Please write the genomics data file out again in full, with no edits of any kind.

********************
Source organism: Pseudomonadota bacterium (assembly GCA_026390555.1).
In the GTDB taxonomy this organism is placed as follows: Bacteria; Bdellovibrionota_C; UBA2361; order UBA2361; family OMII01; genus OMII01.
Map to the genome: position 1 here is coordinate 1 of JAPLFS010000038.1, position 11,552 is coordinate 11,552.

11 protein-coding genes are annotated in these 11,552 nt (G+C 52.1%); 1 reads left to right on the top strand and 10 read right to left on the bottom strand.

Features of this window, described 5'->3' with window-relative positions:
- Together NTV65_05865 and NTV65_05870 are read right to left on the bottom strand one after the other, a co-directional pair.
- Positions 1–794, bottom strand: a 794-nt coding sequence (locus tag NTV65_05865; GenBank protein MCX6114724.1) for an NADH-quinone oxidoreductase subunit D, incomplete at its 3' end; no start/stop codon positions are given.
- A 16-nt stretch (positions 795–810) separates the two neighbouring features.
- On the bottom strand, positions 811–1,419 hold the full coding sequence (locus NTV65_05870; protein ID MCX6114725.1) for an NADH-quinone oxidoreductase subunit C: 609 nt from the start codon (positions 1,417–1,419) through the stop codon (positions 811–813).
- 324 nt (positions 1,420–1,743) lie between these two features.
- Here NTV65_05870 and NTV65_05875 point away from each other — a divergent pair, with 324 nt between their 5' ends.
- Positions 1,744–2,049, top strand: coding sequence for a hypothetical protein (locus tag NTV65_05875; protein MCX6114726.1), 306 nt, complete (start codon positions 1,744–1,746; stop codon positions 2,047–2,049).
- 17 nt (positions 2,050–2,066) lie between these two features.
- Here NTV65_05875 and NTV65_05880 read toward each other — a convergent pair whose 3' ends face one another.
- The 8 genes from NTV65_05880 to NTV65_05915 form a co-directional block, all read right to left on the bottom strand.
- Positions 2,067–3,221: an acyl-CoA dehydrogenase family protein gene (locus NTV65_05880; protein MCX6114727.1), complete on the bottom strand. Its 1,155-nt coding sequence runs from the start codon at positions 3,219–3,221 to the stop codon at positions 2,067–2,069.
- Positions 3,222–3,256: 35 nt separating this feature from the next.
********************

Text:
Source organism: Pseudomonadota bacterium (assembly GCA_026390555.1).
In the GTDB taxonomy this organism is placed as follows: Bacteria; Bdellovibrionota_C; UBA2361; order UBA2361; family OMII01; genus OMII01.
Map to the genome: position 1 here is coordinate 1 of JAPLFS010000038.1, position 11,552 is coordinate 11,552.

11 protein-coding genes are annotated in these 11,552 nt (G+C 52.1%); 1 reads left to right on the top strand and 10 read right to left on the bottom strand.

Features of this window, described 5'->3' with window-relative positions:
- Together NTV65_05865 and NTV65_05870 are read right to left on the bottom strand one after the other, a co-directional pair.
- Positions 1–794, bottom strand: a 794-nt coding sequence (locus tag NTV65_05865; GenBank protein MCX6114724.1) for an NADH-quinone oxidoreductase subunit D, incomplete at its 3' end; no start/stop codon positions are given.
- A 16-nt stretch (positions 795–810) separates the two neighbouring features.
- On the bottom strand, positions 811–1,419 hold the full coding sequence (locus NTV65_05870; protein ID MCX6114725.1) for an NADH-quinone oxidoreductase subunit C: 609 nt from the start codon (positions 1,417–1,419) through the stop codon (positions 811–813).
- 324 nt (positions 1,420–1,743) lie between these two features.
- Here NTV65_05870 and NTV65_05875 point away from each other — a divergent pair, with 324 nt between their 5' ends.
- Positions 1,744–2,049, top strand: coding sequence for a hypothetical protein (locus tag NTV65_05875; protein MCX6114726.1), 306 nt, complete (start codon positions 1,744–1,746; stop codon positions 2,047–2,049).
- 17 nt (positions 2,050–2,066) lie between these two features.
- Here NTV65_05875 and NTV65_05880 read toward each other — a convergent pair whose 3' ends face one another.
- The 8 genes from NTV65_05880 to NTV65_05915 form a co-directional block, all read right to left on the bottom strand.
- Positions 2,067–3,221: an acyl-CoA dehydrogenase family protein gene (locus NTV65_05880; protein MCX6114727.1), complete on the bottom strand. Its 1,155-nt coding sequence runs from the start codon at positions 3,219–3,221 to the stop codon at positions 2,067–2,069.
- Positions 3,222–3,256: 35 nt separating this feature from the next.